Judging from the sheer length of the Relatives thread, though, a lot of us would be said to come from awful "starting gate" positions and had to learn to cope to get here. I've seen a TON of erstwhile rescuers on the forum, often hoping for help and encouragement learning to prioritize their own wellbeing (hi). But a lot of mustachian converts (and, I'd say, an alarming number of people in the US generally) have grown up with the message they couldn't solve their own problems and were dependent on (paying) someone else (or something else) to come save them (repair their car, repair their self-image, repair their social standing...). Take the waaah-brigade MMM writes about, comfortable middle-class people who bewilderingly substitute defeatism for agency, for example - even if they're otherwise functional adults, a little too much victimhood is arguably all that stands between them and FI, summed up as "I can't!"

dude

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Re: NEET. Not neat.
« Reply #93 on: November 14, 2018, 07:21:23 AM »
I mean based on the literal definition of the acronym itself, aren't a lot of us aiming to ultimately be NEET? That said, moving away from the word for word definition and into the posters on that subreddit: Ugh.

Slee_Stack, I think the below might have been one of the replies to the same poster you found.

Quote
That's funny, my parents suddenly dying is the one thing that gives me any hope. After he's gone I would have more than enough money to buy my own place and live extremely cheaply. I would probably have to get some shitty part time job eventually but if I could actually afford to live on my own I could live with that.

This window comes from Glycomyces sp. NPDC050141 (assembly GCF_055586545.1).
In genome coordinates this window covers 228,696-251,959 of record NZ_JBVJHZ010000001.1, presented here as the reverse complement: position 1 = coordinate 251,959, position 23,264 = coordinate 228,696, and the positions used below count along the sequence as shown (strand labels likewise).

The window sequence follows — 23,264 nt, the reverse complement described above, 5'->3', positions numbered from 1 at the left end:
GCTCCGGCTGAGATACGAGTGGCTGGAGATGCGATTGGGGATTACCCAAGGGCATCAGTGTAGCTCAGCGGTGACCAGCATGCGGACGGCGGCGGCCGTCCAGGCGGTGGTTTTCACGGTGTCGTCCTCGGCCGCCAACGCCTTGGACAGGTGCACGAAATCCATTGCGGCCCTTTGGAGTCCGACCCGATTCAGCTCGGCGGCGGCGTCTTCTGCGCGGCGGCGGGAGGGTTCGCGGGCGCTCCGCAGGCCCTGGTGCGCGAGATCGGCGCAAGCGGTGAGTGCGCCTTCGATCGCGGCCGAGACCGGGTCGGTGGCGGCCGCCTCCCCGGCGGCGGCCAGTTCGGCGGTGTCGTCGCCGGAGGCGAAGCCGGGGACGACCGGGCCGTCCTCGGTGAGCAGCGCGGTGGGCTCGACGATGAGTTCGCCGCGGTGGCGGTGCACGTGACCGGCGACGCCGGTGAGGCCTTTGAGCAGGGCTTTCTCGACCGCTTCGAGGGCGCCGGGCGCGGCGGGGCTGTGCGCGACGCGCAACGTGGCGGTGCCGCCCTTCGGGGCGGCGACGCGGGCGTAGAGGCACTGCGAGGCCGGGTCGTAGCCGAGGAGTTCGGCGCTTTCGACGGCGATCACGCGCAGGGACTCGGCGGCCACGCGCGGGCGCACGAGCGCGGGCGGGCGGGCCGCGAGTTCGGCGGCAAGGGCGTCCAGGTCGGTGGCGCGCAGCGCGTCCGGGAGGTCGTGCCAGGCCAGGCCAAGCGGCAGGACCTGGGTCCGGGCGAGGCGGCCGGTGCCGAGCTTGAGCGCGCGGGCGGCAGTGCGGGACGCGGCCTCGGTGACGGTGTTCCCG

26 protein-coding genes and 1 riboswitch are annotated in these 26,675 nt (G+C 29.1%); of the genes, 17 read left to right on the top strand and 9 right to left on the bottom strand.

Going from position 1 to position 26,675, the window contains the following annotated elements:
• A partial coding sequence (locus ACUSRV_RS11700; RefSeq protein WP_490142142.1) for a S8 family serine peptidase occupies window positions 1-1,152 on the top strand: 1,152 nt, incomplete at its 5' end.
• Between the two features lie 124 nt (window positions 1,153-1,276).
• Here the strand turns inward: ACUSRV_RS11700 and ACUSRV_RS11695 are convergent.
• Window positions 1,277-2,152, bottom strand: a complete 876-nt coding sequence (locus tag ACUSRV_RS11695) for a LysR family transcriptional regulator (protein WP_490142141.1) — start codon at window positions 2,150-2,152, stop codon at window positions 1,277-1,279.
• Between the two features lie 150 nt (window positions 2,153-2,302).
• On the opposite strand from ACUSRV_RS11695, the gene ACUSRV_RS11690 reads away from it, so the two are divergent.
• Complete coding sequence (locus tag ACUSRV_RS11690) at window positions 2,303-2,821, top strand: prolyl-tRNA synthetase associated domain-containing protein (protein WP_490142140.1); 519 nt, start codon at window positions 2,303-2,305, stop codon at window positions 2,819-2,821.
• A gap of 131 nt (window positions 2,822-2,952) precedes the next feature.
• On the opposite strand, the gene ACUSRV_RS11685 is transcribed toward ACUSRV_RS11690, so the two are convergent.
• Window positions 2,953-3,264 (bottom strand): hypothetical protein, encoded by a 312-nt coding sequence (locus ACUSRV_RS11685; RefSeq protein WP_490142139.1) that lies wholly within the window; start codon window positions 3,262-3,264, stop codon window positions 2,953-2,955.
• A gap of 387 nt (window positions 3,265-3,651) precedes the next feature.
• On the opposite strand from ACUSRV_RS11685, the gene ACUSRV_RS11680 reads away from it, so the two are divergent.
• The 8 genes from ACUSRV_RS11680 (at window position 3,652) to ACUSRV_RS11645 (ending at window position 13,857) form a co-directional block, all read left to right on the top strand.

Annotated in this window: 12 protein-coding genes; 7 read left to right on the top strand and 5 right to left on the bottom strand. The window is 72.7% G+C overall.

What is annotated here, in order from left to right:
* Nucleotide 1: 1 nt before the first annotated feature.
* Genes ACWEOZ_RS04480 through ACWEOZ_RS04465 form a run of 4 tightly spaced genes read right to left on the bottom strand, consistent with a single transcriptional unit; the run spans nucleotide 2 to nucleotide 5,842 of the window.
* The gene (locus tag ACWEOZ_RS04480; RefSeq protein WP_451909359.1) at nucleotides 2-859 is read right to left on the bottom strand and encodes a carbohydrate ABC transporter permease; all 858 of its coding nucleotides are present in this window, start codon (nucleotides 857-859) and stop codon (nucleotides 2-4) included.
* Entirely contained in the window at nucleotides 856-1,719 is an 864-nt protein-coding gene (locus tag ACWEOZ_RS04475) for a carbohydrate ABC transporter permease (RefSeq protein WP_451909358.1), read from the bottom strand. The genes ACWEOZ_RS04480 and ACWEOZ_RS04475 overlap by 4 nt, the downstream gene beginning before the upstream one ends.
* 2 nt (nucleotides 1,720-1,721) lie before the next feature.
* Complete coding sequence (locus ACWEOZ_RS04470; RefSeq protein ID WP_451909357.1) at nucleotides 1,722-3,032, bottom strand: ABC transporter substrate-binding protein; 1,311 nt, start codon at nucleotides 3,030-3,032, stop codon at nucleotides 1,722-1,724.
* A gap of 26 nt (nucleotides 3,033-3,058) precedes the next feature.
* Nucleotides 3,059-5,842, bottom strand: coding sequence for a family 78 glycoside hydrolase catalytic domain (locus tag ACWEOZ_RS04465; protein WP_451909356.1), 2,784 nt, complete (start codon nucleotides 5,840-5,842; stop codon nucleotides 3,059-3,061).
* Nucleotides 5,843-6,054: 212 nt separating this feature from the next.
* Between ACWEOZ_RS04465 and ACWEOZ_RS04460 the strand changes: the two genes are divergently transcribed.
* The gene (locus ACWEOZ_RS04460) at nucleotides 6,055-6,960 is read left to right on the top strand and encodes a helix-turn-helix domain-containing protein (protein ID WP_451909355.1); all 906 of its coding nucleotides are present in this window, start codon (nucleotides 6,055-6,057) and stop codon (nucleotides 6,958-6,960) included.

Young is a relative term, so yes, a literal interpretation of NEET describes many of us here.  I hope I don't ever get lumped in with that though.

The quote you found is even more disturbing.  Yuck.  Do people really think this way?  How awful.

Sadly, yes.

I browsed through some of the posts on that board and the evidence suggests that, yes, there's quite the little cluster of them. Many of them have mental illnesses such as anxiety and depression, but the disorders are not being sufficiently treated because the "NEET lifestyle" of living in someone else's home, doing no work, and contributing nothing to the household is easier. They are being enabled by other people, typically parents, whom they invariably resent or even despise. They do not wish to work because they believe that the only available jobs are "soul killing", however they systematically reject every other course of action that could lead to independence. They are self-absorbed enough (possibly as a consequence of the various mental illnesses) to not really consider the extent to which their freeloading affects others. They *despise* the people who support them and regard them with contempt.

Their world view is kind of like my daughter's, except introverted. All the NEETs want is to stay in their own rooms and only come out to eat and consume, or possibly buy things although there's a recurring theme of frugality because many of them just don't have money available because of the work decisions they've made. By contrast, my daughter is almost hyperactive socially wants to be constantly going places (just not school or work) and doing things (just not productive or financially viable activity).

my god, this is my wife's cousin to a "T". His mother has coddled him all his life. He hasn't held down a job for more than a few weeks at a time. Relatives say, "oh, he's got mental health issues." Bullshit. He's a lazy piece of shit! His father -- from whom he was estranged for a while as a result of the parents' divorce -- died not too long ago after a long battle with cancer (the son provided no comfort or emotional support whatsoever) and left him and his brother a fair amount of money (including a rental property). It is a foregone conclusion this kid will fritter the money away in a matter of a couple years, if not months. I have no sympathy for people like this whatsoever.